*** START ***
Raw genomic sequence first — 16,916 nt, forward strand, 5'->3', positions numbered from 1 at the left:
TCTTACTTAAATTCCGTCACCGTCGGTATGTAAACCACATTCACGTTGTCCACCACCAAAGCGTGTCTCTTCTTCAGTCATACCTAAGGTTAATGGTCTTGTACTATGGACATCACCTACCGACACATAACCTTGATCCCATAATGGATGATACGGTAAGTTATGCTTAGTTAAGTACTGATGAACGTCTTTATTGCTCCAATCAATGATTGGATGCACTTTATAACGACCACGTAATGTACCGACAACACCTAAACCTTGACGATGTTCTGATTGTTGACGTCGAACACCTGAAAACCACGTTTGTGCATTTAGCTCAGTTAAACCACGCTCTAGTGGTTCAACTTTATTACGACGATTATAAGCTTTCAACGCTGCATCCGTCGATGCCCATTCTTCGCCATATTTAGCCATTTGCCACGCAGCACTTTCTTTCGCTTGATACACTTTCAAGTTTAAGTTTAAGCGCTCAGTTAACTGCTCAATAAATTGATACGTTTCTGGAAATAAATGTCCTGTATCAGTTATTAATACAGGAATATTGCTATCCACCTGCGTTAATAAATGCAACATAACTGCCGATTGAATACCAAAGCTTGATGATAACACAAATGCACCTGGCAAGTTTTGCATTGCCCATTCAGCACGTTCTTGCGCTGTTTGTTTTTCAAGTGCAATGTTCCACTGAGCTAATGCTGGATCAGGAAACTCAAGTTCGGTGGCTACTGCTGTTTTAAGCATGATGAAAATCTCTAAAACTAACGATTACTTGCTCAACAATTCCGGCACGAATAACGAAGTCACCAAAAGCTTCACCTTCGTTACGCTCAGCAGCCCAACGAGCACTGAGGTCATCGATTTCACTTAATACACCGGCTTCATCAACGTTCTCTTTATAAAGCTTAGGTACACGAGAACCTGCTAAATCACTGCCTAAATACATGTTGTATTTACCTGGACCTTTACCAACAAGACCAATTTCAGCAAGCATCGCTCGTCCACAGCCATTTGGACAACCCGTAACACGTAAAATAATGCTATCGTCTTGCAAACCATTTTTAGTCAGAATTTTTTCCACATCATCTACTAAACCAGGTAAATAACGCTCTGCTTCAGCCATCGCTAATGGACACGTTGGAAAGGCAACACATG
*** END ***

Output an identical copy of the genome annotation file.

Raw genomic sequence first — 16,916 nt, forward strand, 5'->3', positions numbered from 1 at the left:
TCTTACTTAAATTCCGTCACCGTCGGTATGTAAACCACATTCACGTTGTCCACCACCAAAGCGTGTCTCTTCTTCAGTCATACCTAAGGTTAATGGTCTTGTACTATGGACATCACCTACCGACACATAACCTTGATCCCATAATGGATGATACGGTAAGTTATGCTTAGTTAAGTACTGATGAACGTCTTTATTGCTCCAATCAATGATTGGATGCACTTTATAACGACCACGTAATGTACCGACAACACCTAAACCTTGACGATGTTCTGATTGTTGACGTCGAACACCTGAAAACCACGTTTGTGCATTTAGCTCAGTTAAACCACGCTCTAGTGGTTCAACTTTATTACGACGATTATAAGCTTTCAACGCTGCATCCGTCGATGCCCATTCTTCGCCATATTTAGCCATTTGCCACGCAGCACTTTCTTTCGCTTGATACACTTTCAAGTTTAAGTTTAAGCGCTCAGTTAACTGCTCAATAAATTGATACGTTTCTGGAAATAAATGTCCTGTATCAGTTATTAATACAGGAATATTGCTATCCACCTGCGTTAATAAATGCAACATAACTGCCGATTGAATACCAAAGCTTGATGATAACACAAATGCACCTGGCAAGTTTTGCATTGCCCATTCAGCACGTTCTTGCGCTGTTTGTTTTTCAAGTGCAATGTTCCACTGAGCTAATGCTGGATCAGGAAACTCAAGTTCGGTGGCTACTGCTGTTTTAAGCATGATGAAAATCTCTAAAACTAACGATTACTTGCTCAACAATTCCGGCACGAATAACGAAGTCACCAAAAGCTTCACCTTCGTTACGCTCAGCAGCCCAACGAGCACTGAGGTCATCGATTTCACTTAATACACCGGCTTCATCAACGTTCTCTTTATAAAGCTTAGGTACACGAGAACCTGCTAAATCACTGCCTAAATACATGTTGTATTTACCTGGACCTTTACCAACAAGACCAATTTCAGCAAGCATCGCTCGTCCACAGCCATTTGGACAACCCGTAACACGTAAAATAATGCTATCGTCTTGCAAACCATTTTTAGTCAGAATTTTTTCCACATCATCTACTAAACCAGGTAAATAACGCTCTGCTTCAGCCATCGCTAATGGACACGTTGGAAAGGCAACACATG